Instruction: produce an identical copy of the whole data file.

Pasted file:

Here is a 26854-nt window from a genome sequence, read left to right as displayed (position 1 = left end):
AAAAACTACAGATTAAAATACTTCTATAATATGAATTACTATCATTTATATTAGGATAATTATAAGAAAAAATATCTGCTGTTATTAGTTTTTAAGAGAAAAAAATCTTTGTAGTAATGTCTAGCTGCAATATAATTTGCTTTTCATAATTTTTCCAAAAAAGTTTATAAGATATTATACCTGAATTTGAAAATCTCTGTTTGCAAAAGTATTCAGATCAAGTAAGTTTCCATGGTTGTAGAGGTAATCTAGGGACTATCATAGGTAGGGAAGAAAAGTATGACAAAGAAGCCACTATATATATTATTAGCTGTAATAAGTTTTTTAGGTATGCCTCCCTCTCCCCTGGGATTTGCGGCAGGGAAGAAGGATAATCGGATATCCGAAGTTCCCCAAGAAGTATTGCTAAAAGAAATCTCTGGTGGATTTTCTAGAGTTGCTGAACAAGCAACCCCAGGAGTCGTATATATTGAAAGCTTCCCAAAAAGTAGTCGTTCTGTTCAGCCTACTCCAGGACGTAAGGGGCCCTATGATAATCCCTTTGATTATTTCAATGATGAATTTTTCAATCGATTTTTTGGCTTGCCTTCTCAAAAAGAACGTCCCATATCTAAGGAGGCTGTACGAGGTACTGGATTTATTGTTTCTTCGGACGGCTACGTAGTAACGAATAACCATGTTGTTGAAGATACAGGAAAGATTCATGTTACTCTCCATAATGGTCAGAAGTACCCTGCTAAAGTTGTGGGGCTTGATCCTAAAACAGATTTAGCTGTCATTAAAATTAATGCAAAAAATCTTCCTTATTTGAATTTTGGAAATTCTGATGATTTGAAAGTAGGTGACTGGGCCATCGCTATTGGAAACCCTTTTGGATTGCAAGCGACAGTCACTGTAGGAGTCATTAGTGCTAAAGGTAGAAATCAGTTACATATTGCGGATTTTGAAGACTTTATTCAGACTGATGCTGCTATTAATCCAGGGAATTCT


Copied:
Here is a 26854-nt window from a genome sequence, read left to right as displayed (position 1 = left end):
AAAAACTACAGATTAAAATACTTCTATAATATGAATTACTATCATTTATATTAGGATAATTATAAGAAAAAATATCTGCTGTTATTAGTTTTTAAGAGAAAAAAATCTTTGTAGTAATGTCTAGCTGCAATATAATTTGCTTTTCATAATTTTTCCAAAAAAGTTTATAAGATATTATACCTGAATTTGAAAATCTCTGTTTGCAAAAGTATTCAGATCAAGTAAGTTTCCATGGTTGTAGAGGTAATCTAGGGACTATCATAGGTAGGGAAGAAAAGTATGACAAAGAAGCCACTATATATATTATTAGCTGTAATAAGTTTTTTAGGTATGCCTCCCTCTCCCCTGGGATTTGCGGCAGGGAAGAAGGATAATCGGATATCCGAAGTTCCCCAAGAAGTATTGCTAAAAGAAATCTCTGGTGGATTTTCTAGAGTTGCTGAACAAGCAACCCCAGGAGTCGTATATATTGAAAGCTTCCCAAAAAGTAGTCGTTCTGTTCAGCCTACTCCAGGACGTAAGGGGCCCTATGATAATCCCTTTGATTATTTCAATGATGAATTTTTCAATCGATTTTTTGGCTTGCCTTCTCAAAAAGAACGTCCCATATCTAAGGAGGCTGTACGAGGTACTGGATTTATTGTTTCTTCGGACGGCTACGTAGTAACGAATAACCATGTTGTTGAAGATACAGGAAAGATTCATGTTACTCTCCATAATGGTCAGAAGTACCCTGCTAAAGTTGTGGGGCTTGATCCTAAAACAGATTTAGCTGTCATTAAAATTAATGCAAAAAATCTTCCTTATTTGAATTTTGGAAATTCTGATGATTTGAAAGTAGGTGACTGGGCCATCGCTATTGGAAACCCTTTTGGATTGCAAGCGACAGTCACTGTAGGAGTCATTAGTGCTAAAGGTAGAAATCAGTTACATATTGCGGATTTTGAAGACTTTATTCAGACTGATGCTGCTATTAATCCAGGGAATTCT